Watching the first half of a Kurt Cobain documentary suggested by @agoraphobeblog. I heard about it, but at first I had no interest in really seeing it because Nirvana’s story has been told many times, and it leads to the whole “I’m from the Pacific Northwest, how come no one has done a documengary on Tom Price of the U-Men/Gas Huffer?” Then I thought you know, someone recommended this doc to me, I should check it out. Initially, I scanned through the movie and thought it was cool. I didn’t have the audio on, so I didn’t realize it was essentially Cobain’s voice taken from various interviews throughout his life, mixed with various images throughout Aberdeen and Seattle, Washington, all trying to create a picture of who he was and why he became who he became. I like it so far, but I had to write this for a reason.
They’re at the point in the movie where Cobain is still in Aberdeen, going to high school, talking about how he started to have a “fuck you” attitude towards the world. While I had a fuck-you attitude, it wasn’t in a “I’m going to bring in a gun and kill people” as Cobain suggested he might have done. I just wanted to get the fuck out of this place. But as Cobain, via recorded interview, talks about how isolated he was in high school, you hear guitar feedback, a bass melody, and booming drums going on in the background, and I immediately knew what it was. Cobain mentions how he had hoped to meet at least one kid with a goofy haircut, just to be able to have one friend he could relate to. I had hoped to see some kid with a grin and not-yet-big hair walking down the school hall, but they didn’t get that hokey. However, I thought “aaah, I want to hear him talk about meeting Roger Osborne.” No luck, but it was cool that it was acknowledged in sound. I had a shit-eating grin when this was being discussed as “Eyes Flys” was playing. YESSSSSSSSSSSSSSSSSSSS!!!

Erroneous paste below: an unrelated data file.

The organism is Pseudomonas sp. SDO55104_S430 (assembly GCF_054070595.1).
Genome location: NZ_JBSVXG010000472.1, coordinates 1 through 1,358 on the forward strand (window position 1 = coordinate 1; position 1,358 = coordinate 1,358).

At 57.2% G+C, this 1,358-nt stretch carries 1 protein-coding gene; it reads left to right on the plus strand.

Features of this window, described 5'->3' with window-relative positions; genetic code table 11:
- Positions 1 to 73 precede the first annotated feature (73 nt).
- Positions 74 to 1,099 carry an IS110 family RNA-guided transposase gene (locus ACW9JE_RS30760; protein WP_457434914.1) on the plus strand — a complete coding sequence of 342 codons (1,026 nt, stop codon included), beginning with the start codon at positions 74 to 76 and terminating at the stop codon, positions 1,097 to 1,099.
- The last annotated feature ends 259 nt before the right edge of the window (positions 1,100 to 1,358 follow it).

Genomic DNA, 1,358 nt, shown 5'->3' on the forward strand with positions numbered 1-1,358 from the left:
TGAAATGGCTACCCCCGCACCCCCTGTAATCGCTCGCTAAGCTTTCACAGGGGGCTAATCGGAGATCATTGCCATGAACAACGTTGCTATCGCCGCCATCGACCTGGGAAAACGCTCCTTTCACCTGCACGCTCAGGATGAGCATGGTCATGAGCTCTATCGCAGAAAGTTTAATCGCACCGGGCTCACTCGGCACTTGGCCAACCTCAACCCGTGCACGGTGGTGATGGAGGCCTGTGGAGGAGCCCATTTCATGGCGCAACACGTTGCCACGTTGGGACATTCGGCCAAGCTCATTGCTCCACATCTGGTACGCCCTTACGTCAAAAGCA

ADDITION: A few minutes after writing this, I went back to watching it. I’m thinking “okay, hearing Melvins in the movie and making no mention of Roger Osborne? C’mon now.” But as soon as the film started showing shots of Montesano, Washington, I knew it was about to happen. You hear Cobain talk about how he started to play guitar and become obsessed with it, creating his vision of what punk rock might sound like. He then said he moved to Montesano, and that’s when he met Buzz, a/k/a Roger Osborne, b/k/a King Buzzo. When Buzz made him a few punk compilation tapes, that’s when it began. A screenshot from the movie. The photo had been used on the bootleg Melvana 7” single.
ADDITION #2: The movie eventually leads to the question pertaining to Chris/Krist Novoselic. Cobain, through interview, talks about how he wanted to form a group with the guy in high school who was already doing stage performances. No interest from him. After the move to Montesano, he made the Fecal Matter tape with Melvins drummer Dale Crover. That tape was heard by Novoselic, who told him the tape was pretty good and that perhaps they should get together. But that’s not what I liked. All of a sudden you see a truck filled with wood logs driving up a highway. That highway is the I-5. You hear Creedence Clearwater Revival’s “Up Around The Bend” as a song of celebration. It was hilarious to me, because that’s very much a small town and Pacific Northwest joke. When is Creedence not on the radio. The use of the song and the image is to suggest that both Cobain and Novoselic will eventually be heading “up” around the bend and towards the Emerald City. Damn loggers.
ADDITION #3: Done. I feel it was very well done, far better than what I had expected when I first heard about this. I did like the visual reference to Dick’s Drive-In Burger’s. It was Sir Mix-A-Lot who said “Dick’s is the place where the cool hang out”, so it seemed that along with Cobain telling his life, they were trying to string various iconic images that immediately bring to mind Seattle.
However, some of the images, while very much “Seattle”, should not have been in there. For example:
The monorail is coming from the Seattle Center and you see a part of the EMP building on the left. The Experience Music Project building was not up until 2000, six years after Cobain’s death.
There are some great shots, both inside and out, of the Seattle Central Library. As nice as this place is, this building did not exist until 2004, ten years after Cobain’s death.
However, I did enjoy this shot for personal reasons.
It’s shot from the monorail, obviously, but when you were on the street (222 5th Avenue North), seeing McDonald’s meant you were about two blocks away from Tower Records on the corner of 5th and Mercer. (There is now a QFC in its place, although if you wish to satisfy your record store needs, you can go to Silver Platters, across the street from where Tower used to be.)
Nonetheless, Kurt Cobain: About A Son is pretty good for what it is, and works because it’s not your typical documentary. It’s all from the mouth of Cobain, sharing his life story and touching on what could have been had he not died.